I made a goal last year to read 52 books this year and came in just over the wire. Phew! With a new baby and sleep being at a premium, I haven’t had as much time to read as I’d like. It was good I had that goal or else I’m not sure I would have cracked open much more than a children’s book or 53,482 of them (side note: for every children’s book I read enough to memorize, another important series of facts from college flits out of my brain. I now can no longer diagram a sentence, do long hand division or explain what a kinematic equation is.)
My favorite fiction books of 2013:
The Goldfinch by Donna Tart is a daunting read if you consider it’s only 40 pages shorter than the Bible. The book is a masterpiece of nuanced writing and plot development. Written in distinct time periods and sections, it follows the life of a young boy whose divorced mother dies in a bombing, throwing him back into the clutches of his alcoholic father. Along the way, he meets quirky characters like the rich family that takes him in briefly, an enigmatic fellow survivor of the bomb plastic, an elderly father figure and a charismatic, drug-using, free-loving best friend. Another reviewer, far more astute than I, compared this book to ‘Catcher in the Rye’ for this generation.
Beautiful Ruins by Jess Walter made quite a few ‘Best of’ lists but if my book club had not chosen it, I never would have picked it up. It looked far too slow and was written in a time period I really wasn’t all that fascinated by (the 60’s). Also, I had read the author’s other book (The Financial Lives of Poets) and it wasn’t one of my favorites. It would have been a mistake to miss this book because it is nothing like his other book and, it is a beautiful love story told over forty years. The plot revolves around the movie ‘Cleopatra’ with Richard Burton and Elizabeth Taylor, an extra in the film and a poor, young innkeeper. The events that draw them all together in 1962 have lasting repercussions on them, and their children, until finally the puzzle pieces are put back into place one day in 2012.
And the Mountains Echoed by Khaled Hosseini follows loosely in the footsteps of The Kite Runner, Hosseini’s award winning first novel. It is set in Afghanistan and follows the chain of events set into motion when one very poor man is forced to sell his daughter (for adoption) to keep the rest of his family alive. Spanning decades and multiple families and story lines, this book is heart breaking and hopeful at the same time. We do not know where one tiny action will lead us, or our children.
My favorite non-fiction books of 2013:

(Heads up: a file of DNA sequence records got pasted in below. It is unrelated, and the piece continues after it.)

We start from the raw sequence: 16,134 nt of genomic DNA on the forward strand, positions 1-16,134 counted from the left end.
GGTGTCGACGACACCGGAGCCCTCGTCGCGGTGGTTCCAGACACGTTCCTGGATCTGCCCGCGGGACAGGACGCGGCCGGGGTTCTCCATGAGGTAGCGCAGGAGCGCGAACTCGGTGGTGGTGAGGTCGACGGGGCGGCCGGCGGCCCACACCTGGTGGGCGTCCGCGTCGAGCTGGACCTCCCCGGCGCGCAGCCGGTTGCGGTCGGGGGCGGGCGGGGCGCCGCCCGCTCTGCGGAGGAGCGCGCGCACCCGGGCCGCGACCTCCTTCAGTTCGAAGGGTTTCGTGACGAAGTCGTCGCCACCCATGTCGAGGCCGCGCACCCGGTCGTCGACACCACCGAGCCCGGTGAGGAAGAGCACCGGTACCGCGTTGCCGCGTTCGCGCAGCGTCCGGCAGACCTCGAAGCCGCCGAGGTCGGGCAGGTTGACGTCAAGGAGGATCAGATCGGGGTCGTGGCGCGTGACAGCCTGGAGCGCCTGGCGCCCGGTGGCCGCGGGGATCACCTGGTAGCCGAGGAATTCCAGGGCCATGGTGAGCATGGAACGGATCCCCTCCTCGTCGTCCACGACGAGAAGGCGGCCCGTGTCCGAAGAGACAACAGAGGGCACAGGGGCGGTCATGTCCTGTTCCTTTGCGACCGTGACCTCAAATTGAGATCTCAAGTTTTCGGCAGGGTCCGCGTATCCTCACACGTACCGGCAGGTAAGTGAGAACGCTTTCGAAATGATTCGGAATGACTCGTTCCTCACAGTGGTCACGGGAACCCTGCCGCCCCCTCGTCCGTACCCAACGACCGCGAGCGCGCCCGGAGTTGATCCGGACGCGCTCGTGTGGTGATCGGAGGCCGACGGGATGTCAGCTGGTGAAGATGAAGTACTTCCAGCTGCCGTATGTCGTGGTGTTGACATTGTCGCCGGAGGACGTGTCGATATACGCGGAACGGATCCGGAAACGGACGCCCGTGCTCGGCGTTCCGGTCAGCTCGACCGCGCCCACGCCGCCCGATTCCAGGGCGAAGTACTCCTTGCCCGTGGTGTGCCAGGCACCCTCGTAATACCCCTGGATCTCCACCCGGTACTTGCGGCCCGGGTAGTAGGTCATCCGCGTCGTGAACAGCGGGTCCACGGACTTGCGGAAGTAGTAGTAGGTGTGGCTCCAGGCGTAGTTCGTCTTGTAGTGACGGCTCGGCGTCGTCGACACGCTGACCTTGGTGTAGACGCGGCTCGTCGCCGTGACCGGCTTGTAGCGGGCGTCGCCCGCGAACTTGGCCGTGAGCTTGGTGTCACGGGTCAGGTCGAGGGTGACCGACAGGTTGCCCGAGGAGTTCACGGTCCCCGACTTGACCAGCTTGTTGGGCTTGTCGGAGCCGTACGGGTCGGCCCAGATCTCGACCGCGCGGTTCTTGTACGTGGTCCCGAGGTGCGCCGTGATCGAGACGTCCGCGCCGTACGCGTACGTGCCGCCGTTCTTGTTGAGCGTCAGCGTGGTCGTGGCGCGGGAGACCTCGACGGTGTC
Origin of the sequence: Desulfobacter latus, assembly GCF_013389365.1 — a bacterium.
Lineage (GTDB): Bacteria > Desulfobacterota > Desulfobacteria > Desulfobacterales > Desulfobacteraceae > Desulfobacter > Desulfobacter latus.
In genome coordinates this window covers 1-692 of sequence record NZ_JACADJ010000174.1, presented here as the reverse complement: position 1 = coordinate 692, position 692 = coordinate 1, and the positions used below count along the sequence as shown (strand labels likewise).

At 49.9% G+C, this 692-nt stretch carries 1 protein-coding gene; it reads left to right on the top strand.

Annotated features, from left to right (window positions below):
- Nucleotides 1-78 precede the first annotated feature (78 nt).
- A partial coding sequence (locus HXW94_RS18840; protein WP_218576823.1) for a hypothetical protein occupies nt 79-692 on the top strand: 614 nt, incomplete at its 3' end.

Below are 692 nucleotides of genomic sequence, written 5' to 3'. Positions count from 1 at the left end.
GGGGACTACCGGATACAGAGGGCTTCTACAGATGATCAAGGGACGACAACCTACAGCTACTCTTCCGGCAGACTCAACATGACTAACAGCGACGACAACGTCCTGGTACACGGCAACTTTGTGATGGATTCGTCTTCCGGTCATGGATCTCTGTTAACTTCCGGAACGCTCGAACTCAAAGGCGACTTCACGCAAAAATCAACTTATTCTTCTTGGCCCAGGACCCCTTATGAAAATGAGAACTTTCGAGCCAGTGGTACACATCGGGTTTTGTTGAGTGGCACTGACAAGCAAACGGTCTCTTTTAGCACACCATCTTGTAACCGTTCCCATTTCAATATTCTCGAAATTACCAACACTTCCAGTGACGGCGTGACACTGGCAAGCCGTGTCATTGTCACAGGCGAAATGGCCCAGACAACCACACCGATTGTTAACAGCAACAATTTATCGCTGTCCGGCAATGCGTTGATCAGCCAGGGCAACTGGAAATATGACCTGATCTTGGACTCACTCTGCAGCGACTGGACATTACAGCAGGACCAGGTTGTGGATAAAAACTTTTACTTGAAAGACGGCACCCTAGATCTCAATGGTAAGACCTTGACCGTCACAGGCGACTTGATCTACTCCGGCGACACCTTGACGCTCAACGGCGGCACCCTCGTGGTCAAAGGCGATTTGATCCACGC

Lean In by Sheryl Sandberg is not just a ‘book for women.’ Men should read it. If you have a daughter, if you’re married to a woman, if you work with a woman, if you have a sister, you should read this book. It outlines the obstacles women face when taking leadership roles and the long process to actually getting a position of leadership within a company. The book outlines strategies for making a home life and a career life successful and gives exquisite insight into what it takes to sit at the table and be listened to.
Behind the Beautiful Forevers by Katherine Boo is a book about poor trash collectors in India. I almost wish this book was fiction; it’s that heart-breaking. This book is written about the lowest of the lowest classes in India, a group of trash collectors that live in a shantytown of around 300 families that has sprung up near the Mumbai airport. Superstition, class warfare, and family clashes all play out against unrelenting poverty, hunger and lack of opportunity. Even with the misery of daily existence, the characters (who are real people) are loveable, funny, redeemable souls and when one of them is accused (falsely) of a crime, the entire ecosystem of the shantytown is thrown into disarray. I was blown away by the writing in this book and could not put it down, despite the difficult subject matter.
Jab, Jab, Jab, Right Hook by Gary Vaynerchuck is all about social media and what it takes to succeed at this very moment in the world of social media. I’ve read his other books, listened to him speak in person and enjoy his no-holds-barred style. This book primarily covers the bigger social media platforms and gives concrete examples for how to customize your message for each platform. It makes the case that social media marketing isn’t about selling; it’s about consistent, non-invasive, small actions daily. And, when you’re ready for that knock out punch, you’ll have laid the foundation to make it.
I’m always on the hunt for new books; do you have any to suggest?? Please comment below.